Jumping in the River; Prayer and Your Imagination

I still remember the river we saw while on vacation in Yosemite my junior year of high school.  The river’s perfectly clear waters shot past in a narrow channel, about hip deep, and icy cold while my parents, my brother, and I sat on the edge with our feet in.  My mother, brother, and I decided to jump in.  The cold rushed over me and after a few minutes, I got out shivering, but with the endorphin rush that comes from a dunk in freezing water.  The memory of that state of well-being has stayed with me my whole life.

I felt fully alive in that moment and have searched for that illusive moment of peace ever since.

It was only natural that I would come to Jesus expecting something similar.  I found it not quite as simple as just wishing.

So when Jesus says, “Thou shalt love the Lord thy God with all thy heart, and with all thy soul, and with all thy mind,” in Luke 10: 27, I couldn’t help thinking that my experience thus far loving Him had not yielded the same results as jumping into that stream.  So I spent some years searching out and studying, seeking the Lord with my heart, soul and mind.  Eventually I discovered the word, mind, comes from the Greek word, dianoia, which has a list of many possible meanings related to the mind.  The word that struck me, however, was the word imagination.  I was commanded to love God with my imagination.  As I meditated on this, I realized a couple of things.  One was that I did love God with my analytical mind through study.  The Jews have always considered study a form of worship. Two was that my imagination and my heart were very close to one another.  Knowing my mind and its sensitivities quite well, I first asked the Lord to sanctify my imagination.  Then I started seeking Him with my imagination, taking what I knew about Him from the Bible and exploring how I actually experienced Him in my heart and mind.

 

Praying with my imagination activated was a whole new arena for me. I began to experience peace on a whole different level.  My first imaginative effort was born out of the difficulty of repeating the same requests over and over.  God is patient and if you want to repeat yourself over and over, I’m sure He doesn’t mind.  I can’t do it. I crave interactions with Jesus.  So I get into the river.  You know the one that flows right out of Jesus in Revelation. For me, it bears a resemblance to the river I jumped in at sixteen, except in my imagination, it is slower and a bit warmer.  And Jesus is in it with me. I get right in up to my hips and stand in front of Jesus.  All my burdens are in baskets on my back, and I have many.  So instead of repeating myself, I just give Him one at a time.  I discovered a couple of things about myself doing this.  The first was that I didn’t actually want to give Him some of my burdens.  I wanted to carry them.  But when He looks at me, I feel in a deep way that He is trustworthy.  I can trust Him with my pains and woes.  And when I give Him those baskets, He takes them gently and lets them float down the river of life flowing out of Himself.  The second thing I learned was how much lighter I feel letting Him do it.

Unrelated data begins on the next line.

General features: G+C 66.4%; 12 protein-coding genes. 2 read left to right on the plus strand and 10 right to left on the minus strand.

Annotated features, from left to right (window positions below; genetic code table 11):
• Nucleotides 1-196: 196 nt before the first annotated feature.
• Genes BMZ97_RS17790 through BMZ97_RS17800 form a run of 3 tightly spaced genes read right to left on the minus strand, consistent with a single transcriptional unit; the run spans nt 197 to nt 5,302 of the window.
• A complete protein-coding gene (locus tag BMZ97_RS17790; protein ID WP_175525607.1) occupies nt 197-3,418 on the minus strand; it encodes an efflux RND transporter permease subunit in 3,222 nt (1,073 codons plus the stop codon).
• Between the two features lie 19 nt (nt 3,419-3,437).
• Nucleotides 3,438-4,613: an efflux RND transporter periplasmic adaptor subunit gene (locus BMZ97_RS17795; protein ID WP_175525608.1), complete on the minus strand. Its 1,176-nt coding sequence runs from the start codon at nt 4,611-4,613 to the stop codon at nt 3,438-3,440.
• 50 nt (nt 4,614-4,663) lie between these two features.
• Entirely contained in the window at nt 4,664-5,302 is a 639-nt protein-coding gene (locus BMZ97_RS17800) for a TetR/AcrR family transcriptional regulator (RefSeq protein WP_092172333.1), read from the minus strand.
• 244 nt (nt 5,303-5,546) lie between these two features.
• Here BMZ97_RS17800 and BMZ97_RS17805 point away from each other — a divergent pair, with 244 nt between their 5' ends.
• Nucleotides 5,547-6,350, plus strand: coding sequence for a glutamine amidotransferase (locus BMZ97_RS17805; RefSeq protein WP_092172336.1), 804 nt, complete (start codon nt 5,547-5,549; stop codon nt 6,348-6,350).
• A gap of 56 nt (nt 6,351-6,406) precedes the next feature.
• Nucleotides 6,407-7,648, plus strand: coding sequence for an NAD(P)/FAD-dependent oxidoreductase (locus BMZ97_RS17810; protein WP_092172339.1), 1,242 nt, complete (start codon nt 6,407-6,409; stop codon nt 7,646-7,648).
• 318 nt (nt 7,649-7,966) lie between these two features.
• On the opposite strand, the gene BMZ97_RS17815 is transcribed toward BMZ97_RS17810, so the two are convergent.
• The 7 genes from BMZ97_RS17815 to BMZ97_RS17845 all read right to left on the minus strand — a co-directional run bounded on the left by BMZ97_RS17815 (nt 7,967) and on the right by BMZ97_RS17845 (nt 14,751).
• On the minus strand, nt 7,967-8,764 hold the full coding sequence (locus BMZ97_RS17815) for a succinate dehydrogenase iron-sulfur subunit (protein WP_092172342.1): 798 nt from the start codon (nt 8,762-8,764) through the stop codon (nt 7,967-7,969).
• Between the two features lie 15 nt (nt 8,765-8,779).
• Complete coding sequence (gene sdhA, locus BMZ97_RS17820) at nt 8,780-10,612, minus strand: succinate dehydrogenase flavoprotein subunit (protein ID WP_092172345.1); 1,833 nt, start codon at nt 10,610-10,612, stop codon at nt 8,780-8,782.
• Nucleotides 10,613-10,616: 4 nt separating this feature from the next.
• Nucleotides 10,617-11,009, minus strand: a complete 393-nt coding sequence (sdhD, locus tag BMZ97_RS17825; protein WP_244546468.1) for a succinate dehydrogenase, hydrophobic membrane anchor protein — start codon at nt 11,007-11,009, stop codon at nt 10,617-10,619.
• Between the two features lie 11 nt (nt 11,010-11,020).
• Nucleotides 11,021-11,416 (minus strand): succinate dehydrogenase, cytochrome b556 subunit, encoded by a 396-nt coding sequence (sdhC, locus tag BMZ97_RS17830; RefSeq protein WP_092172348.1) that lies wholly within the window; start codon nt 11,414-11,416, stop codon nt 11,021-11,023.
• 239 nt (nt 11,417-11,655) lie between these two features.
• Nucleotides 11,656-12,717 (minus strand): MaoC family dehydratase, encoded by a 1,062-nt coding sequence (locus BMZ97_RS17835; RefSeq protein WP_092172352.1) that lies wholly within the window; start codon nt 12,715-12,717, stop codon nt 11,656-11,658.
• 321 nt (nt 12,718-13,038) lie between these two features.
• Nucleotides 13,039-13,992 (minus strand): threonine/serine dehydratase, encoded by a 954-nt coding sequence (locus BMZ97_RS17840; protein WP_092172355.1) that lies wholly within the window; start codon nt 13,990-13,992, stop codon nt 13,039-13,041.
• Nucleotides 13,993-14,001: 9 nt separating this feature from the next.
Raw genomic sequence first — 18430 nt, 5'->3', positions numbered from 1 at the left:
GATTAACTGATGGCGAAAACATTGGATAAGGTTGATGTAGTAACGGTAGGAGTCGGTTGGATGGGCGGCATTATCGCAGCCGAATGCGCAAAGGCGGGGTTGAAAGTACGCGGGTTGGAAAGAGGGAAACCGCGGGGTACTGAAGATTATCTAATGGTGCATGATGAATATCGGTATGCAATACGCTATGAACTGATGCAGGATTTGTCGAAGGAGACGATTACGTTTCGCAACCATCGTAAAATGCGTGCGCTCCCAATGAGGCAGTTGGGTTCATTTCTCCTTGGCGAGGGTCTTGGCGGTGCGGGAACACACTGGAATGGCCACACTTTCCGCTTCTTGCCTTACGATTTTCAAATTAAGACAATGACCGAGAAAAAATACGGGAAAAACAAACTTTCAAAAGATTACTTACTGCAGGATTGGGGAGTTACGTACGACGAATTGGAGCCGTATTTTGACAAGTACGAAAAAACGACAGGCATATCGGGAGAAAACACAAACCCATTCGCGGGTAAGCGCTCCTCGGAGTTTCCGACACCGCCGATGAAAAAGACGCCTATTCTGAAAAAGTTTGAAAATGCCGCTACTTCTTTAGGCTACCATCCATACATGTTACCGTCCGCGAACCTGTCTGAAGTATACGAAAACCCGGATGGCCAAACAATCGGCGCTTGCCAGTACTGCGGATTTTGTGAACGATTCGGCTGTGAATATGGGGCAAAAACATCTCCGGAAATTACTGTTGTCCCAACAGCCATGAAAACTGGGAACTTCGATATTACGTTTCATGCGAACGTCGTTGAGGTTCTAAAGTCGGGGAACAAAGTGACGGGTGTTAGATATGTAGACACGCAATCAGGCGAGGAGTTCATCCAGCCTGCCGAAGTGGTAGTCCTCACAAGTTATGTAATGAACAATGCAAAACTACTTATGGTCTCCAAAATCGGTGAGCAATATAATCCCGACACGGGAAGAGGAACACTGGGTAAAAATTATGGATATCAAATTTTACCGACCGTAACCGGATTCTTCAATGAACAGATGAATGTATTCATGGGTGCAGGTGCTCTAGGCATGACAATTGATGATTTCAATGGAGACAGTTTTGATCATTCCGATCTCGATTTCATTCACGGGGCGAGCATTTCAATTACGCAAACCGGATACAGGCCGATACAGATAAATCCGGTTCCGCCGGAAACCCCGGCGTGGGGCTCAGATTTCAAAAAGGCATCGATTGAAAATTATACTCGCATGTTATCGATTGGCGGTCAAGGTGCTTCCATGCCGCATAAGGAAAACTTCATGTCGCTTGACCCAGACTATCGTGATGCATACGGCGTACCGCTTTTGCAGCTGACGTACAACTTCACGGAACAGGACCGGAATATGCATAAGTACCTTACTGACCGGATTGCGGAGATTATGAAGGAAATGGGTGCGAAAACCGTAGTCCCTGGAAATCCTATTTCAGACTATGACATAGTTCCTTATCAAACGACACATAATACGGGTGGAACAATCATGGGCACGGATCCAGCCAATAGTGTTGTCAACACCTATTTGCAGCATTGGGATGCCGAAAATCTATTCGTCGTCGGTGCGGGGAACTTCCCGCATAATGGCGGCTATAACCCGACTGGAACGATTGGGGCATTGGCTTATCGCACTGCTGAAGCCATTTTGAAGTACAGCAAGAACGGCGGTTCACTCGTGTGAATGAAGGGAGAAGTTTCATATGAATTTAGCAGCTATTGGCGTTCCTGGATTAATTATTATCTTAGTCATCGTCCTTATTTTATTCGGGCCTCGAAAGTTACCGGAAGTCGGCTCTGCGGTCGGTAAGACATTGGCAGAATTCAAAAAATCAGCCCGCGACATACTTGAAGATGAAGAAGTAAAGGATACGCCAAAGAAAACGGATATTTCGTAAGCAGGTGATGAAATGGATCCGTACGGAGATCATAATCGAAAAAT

Now I throw my whole self in sometimes and float in this crystal clear river that moves slowly and refreshes my soul.

 

Learning to worship and pray imaginatively takes some practice, but I know that in giving me the memory of the crystal waters in the mountains, Jesus was preparing me to encounter Him in a new way.  How will you encounter Him today?

 

Then the angel showed me the river of the water of life, bright as crystal, flowing from the throne of God and of the Lamb.  Revelations 22: 1

6 Replies to “Jumping in the River; Prayer and Your Imagination”

  1. Love this! I used to use an imaginative meeting with Jesus on a beach as a prayer exercise for youth. I had forgotten how loving God with my mind can include using my imagination when spending time with Him. Thanks for the reminder!

  2. I never even thought about praying with my imagination before

  3. What a beautiful idea! I hadn’t ever thought of doing this before, but I think it would be a wonderful thing to make a regular practice! Especially at night when I can’t sleep! I used to make up stories, but in recent years I have wanted to spend that time with God so I’ve been praying instead, but this could incorporate both!!! I love it! Thanks so much Andrea!

  4. That makes sense that mind could refer to the imagination. It reminds me of the verse where God talks about casting down our imagination (inappropriate thoughts). Our mind has the ability to be incredibly creative. It’s our responsibility to use that creativity and the freedom that accompanies it to honor God. Love that you are sharing this! – Lo

  5. Wow, loved this post. I am afraid of deep waters in real life ,but thank you for the reminder that I can imagine myself diving deep with my Lord In The river of life

    God bless
    Diana -(http://dianasdiaries.com)

  6. This is such a great perspective on growing deeper in prayer. I haven’t done it often, but Ignatian Meditation is a great way to engage the imagination in prayer!

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